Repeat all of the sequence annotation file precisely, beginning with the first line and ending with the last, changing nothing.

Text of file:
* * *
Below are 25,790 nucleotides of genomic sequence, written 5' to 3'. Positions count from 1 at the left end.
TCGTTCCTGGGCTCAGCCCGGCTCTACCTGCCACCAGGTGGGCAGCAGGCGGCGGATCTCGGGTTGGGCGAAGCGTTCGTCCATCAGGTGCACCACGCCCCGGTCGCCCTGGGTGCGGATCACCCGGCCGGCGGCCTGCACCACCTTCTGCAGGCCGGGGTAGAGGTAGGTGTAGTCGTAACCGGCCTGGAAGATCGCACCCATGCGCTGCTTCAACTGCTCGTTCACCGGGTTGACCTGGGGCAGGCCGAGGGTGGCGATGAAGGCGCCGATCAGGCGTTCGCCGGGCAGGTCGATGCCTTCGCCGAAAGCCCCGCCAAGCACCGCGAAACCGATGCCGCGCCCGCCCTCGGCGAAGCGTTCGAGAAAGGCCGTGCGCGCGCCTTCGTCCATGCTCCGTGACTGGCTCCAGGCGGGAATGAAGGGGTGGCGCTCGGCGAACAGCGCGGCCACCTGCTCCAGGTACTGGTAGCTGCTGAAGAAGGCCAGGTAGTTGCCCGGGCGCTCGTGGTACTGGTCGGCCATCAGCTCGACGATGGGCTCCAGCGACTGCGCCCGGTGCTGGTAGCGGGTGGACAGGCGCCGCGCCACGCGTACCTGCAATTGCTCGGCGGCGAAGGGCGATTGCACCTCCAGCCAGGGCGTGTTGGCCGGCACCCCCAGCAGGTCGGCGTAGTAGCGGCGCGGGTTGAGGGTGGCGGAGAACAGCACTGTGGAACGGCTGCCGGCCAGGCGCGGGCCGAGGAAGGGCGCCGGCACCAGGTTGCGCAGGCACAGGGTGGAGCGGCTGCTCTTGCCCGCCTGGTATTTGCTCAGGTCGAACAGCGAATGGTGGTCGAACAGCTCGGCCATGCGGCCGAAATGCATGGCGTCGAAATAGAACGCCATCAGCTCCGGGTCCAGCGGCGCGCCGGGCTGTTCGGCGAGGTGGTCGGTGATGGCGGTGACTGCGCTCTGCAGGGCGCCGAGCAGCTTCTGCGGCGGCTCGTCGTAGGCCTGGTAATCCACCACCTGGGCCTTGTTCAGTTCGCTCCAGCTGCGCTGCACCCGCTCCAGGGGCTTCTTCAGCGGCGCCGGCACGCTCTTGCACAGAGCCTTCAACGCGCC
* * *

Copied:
Below are 25,790 nucleotides of genomic sequence, written 5' to 3'. Positions count from 1 at the left end.
TCGTTCCTGGGCTCAGCCCGGCTCTACCTGCCACCAGGTGGGCAGCAGGCGGCGGATCTCGGGTTGGGCGAAGCGTTCGTCCATCAGGTGCACCACGCCCCGGTCGCCCTGGGTGCGGATCACCCGGCCGGCGGCCTGCACCACCTTCTGCAGGCCGGGGTAGAGGTAGGTGTAGTCGTAACCGGCCTGGAAGATCGCACCCATGCGCTGCTTCAACTGCTCGTTCACCGGGTTGACCTGGGGCAGGCCGAGGGTGGCGATGAAGGCGCCGATCAGGCGTTCGCCGGGCAGGTCGATGCCTTCGCCGAAAGCCCCGCCAAGCACCGCGAAACCGATGCCGCGCCCGCCCTCGGCGAAGCGTTCGAGAAAGGCCGTGCGCGCGCCTTCGTCCATGCTCCGTGACTGGCTCCAGGCGGGAATGAAGGGGTGGCGCTCGGCGAACAGCGCGGCCACCTGCTCCAGGTACTGGTAGCTGCTGAAGAAGGCCAGGTAGTTGCCCGGGCGCTCGTGGTACTGGTCGGCCATCAGCTCGACGATGGGCTCCAGCGACTGCGCCCGGTGCTGGTAGCGGGTGGACAGGCGCCGCGCCACGCGTACCTGCAATTGCTCGGCGGCGAAGGGCGATTGCACCTCCAGCCAGGGCGTGTTGGCCGGCACCCCCAGCAGGTCGGCGTAGTAGCGGCGCGGGTTGAGGGTGGCGGAGAACAGCACTGTGGAACGGCTGCCGGCCAGGCGCGGGCCGAGGAAGGGCGCCGGCACCAGGTTGCGCAGGCACAGGGTGGAGCGGCTGCTCTTGCCCGCCTGGTATTTGCTCAGGTCGAACAGCGAATGGTGGTCGAACAGCTCGGCCATGCGGCCGAAATGCATGGCGTCGAAATAGAACGCCATCAGCTCCGGGTCCAGCGGCGCGCCGGGCTGTTCGGCGAGGTGGTCGGTGATGGCGGTGACTGCGCTCTGCAGGGCGCCGAGCAGCTTCTGCGGCGGCTCGTCGTAGGCCTGGTAATCCACCACCTGGGCCTTGTTCAGTTCGCTCCAGCTGCGCTGCACCCGCTCCAGGGGCTTCTTCAGCGGCGCCGGCACGCTCTTGCACAGAGCCTTCAACGCGCC